Vol. 10, No. 45

November 7-14, 2002

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Armistice Day Is Long Forgotten
by Audrey Y. Scharmen

My outdated dictionary states that Armistice Day was to commemorate the anniversary of the cessation of hostilities of World War I. Such a quaint phrase. Equally quaint is the fable that The Great War ever was “the war to end all wars.” But that is what was taught to us in elementary school. That is why we celebrated that date each year, said the teachers. We believed them — with reservations. Actually it sounded just too pat to me, even at my tender age.

That November date is still on the calendar, but it has never become important enough to have its own three-day-weekend. In 1954, it was quietly changed to Veterans Day and, along with the veterans, eventually was relegated to the past and mostly forgotten.

At an early age, I began to question the wisdom of grownups. My intuition surfaced when our teacher talked of wars of the past. Lots of wars. One of the first pieces she read that impressed me was Robert Southey’s poem “After Blenheim.” It was a gripping story of a battle fought in a Bavarian village beside the Danube in 1704. Old Karl’s grandchildren are gathered about the doorstep of his cottage in the midst of the battleground where thousands had perished so long before. He is explaining the presence of a human skull found by the children in the freshly tilled soil of a garden nearby. His is the story of his father, a survivor of the war.

When Karl’s horrific tale is concluded, he jubilantly remarks: “Great praise the Duke of Marlbro won, and our good Prince Eugene!” Little Wilhelmine declares that the war was “a very wicked thing.” Old Karl replies: “Nay. It was a famous victory.” Young Peterkin then asks: “But what good came of it at last? The old man repeats stubbornly: “Why — I cannot tell. But ‘twas a famous victory.”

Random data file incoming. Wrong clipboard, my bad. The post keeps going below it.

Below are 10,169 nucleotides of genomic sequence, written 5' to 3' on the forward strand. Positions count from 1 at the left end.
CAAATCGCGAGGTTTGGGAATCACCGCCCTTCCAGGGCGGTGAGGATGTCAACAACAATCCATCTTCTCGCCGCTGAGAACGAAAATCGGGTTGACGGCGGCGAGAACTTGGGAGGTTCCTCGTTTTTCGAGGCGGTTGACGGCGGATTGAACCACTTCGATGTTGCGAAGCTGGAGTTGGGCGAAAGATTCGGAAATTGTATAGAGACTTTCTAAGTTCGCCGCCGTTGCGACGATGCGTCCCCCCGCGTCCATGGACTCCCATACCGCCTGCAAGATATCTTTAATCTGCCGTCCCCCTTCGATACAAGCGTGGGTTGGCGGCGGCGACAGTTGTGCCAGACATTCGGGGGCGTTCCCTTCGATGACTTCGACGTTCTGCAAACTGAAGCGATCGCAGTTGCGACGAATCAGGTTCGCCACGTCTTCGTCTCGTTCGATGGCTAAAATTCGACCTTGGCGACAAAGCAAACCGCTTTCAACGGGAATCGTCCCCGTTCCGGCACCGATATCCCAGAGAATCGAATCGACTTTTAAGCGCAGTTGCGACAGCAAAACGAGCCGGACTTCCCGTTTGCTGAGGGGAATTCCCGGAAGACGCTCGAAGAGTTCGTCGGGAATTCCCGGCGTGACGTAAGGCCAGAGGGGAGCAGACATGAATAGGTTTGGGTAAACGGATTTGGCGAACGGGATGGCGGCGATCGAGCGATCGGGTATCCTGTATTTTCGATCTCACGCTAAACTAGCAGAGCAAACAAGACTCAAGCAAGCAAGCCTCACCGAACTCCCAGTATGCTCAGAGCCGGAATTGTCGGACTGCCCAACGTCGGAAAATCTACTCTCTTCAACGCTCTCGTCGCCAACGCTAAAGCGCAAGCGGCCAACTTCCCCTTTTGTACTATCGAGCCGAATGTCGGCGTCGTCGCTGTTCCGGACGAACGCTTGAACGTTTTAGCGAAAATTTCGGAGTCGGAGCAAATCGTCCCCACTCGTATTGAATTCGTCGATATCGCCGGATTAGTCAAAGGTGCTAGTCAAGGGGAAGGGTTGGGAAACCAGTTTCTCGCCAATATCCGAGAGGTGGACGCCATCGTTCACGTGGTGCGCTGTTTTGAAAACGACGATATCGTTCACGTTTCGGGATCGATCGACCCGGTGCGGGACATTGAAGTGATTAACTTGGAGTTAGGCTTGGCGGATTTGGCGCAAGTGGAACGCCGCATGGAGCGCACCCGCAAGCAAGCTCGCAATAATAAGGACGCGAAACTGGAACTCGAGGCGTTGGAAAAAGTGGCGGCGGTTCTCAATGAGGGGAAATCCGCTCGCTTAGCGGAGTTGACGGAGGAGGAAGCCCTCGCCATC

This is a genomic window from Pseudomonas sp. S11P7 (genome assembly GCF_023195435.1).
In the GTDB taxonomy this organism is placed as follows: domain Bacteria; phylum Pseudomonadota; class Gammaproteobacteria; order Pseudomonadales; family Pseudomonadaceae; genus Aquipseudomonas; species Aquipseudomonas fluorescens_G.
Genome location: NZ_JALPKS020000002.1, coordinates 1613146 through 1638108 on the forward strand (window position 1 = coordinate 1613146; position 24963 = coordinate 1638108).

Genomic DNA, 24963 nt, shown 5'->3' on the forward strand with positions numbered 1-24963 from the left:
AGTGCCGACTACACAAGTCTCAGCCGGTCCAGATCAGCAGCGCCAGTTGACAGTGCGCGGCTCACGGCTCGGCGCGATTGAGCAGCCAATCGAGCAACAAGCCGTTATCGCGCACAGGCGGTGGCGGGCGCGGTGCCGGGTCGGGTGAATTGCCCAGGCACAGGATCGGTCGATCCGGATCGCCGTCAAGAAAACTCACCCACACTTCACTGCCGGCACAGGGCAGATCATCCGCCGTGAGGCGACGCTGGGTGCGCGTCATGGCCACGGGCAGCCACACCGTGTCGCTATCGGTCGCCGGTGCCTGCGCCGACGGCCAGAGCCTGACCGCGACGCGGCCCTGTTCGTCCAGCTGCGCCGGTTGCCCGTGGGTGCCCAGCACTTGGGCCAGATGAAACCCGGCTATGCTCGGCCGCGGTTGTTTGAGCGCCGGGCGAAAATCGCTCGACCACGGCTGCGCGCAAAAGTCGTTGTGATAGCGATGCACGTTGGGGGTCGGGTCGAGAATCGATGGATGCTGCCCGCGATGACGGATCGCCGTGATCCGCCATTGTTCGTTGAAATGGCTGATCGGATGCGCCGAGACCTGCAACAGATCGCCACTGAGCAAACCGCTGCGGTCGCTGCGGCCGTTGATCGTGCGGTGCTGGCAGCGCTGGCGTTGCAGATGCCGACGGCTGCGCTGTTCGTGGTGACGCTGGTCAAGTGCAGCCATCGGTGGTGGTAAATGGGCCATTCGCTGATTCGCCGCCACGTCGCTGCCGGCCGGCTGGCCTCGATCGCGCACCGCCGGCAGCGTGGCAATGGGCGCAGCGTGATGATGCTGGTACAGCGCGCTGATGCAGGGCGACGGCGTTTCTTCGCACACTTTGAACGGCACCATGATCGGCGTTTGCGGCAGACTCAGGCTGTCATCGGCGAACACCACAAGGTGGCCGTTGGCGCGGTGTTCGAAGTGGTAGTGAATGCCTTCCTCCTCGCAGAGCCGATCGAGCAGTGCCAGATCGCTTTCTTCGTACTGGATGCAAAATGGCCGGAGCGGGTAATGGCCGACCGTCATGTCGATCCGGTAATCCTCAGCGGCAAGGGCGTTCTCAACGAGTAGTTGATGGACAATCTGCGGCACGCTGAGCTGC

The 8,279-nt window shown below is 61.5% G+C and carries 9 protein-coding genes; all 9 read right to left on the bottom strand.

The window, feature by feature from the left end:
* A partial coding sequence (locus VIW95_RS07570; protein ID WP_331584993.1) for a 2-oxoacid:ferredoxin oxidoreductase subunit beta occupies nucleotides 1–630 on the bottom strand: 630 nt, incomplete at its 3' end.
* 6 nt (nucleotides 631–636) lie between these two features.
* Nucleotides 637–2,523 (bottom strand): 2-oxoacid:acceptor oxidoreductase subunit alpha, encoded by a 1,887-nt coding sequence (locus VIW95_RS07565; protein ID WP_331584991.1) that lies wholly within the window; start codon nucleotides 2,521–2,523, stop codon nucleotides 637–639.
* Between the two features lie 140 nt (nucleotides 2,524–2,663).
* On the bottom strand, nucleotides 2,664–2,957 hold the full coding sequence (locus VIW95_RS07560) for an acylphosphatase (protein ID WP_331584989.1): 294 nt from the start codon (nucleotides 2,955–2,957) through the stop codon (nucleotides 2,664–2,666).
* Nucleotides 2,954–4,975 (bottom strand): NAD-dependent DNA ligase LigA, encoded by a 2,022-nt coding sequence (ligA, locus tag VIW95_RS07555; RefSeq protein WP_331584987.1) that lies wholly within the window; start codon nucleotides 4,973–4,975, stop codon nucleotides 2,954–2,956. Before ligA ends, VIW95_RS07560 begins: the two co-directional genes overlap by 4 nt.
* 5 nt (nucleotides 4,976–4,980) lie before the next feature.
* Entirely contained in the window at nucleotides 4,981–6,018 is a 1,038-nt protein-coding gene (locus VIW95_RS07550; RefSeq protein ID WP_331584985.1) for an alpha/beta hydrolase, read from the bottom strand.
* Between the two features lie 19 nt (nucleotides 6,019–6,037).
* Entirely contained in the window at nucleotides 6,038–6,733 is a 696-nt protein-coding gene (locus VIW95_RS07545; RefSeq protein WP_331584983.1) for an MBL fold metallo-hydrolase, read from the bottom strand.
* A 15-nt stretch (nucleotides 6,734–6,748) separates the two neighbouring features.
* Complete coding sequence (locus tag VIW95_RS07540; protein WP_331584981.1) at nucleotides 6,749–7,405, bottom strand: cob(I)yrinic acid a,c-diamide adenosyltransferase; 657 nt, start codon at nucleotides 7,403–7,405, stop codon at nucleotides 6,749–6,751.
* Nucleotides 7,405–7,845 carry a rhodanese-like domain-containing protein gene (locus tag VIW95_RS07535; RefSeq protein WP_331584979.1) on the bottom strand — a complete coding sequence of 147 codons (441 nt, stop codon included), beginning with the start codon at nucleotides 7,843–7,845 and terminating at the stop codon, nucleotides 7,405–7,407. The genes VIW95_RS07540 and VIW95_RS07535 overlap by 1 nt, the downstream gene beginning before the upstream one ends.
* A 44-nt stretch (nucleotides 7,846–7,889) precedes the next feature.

I can imagine Old Karl telling them not to worry, to just bury the skull, run off and play.

We kids were to hear many unsatisfactory answers to our questions along the way to war. We read of the failure of The League of Nations, which was formed by grownups as a kind of council-fire where representatives of all nations would come to negotiate and mediate, then demonstrate. If we had been around when it was conceived in 1920, we could have told them it would never work.

Grownups have abandoned all logic and common sense and realism in their dealings with one another. Those in charge of war refuse to reckon with human nature. Reason is replaced by greed and a great lust for power.

Now we see the gradual demise of the U.N. as another example of failure. In the 1930s, when we were learning our first lessons about war, a pompous, posturing little despot far across the sea was planning his version of war to end all war, and my generation would receive a special invitation to participate — along with Wilhelmine and Peterkin. The rest is history. The past is prologue.

And still the grownups are telling us kids not to worry. Just shut up and run and play.

On my desk is a faded sepia photo of my dad in the khaki uniform of The Great War. He was prepared to go, but he wasn’t called up. But his offspring have been going to wars regularly ever since. He is smiling from the snapshot, tall and handsome and very grand in puttees and a jaunty broad-brimmed hat. He is the image of his great grandsons. So young. Just right for war.

Copyright 2002
Bay Weekly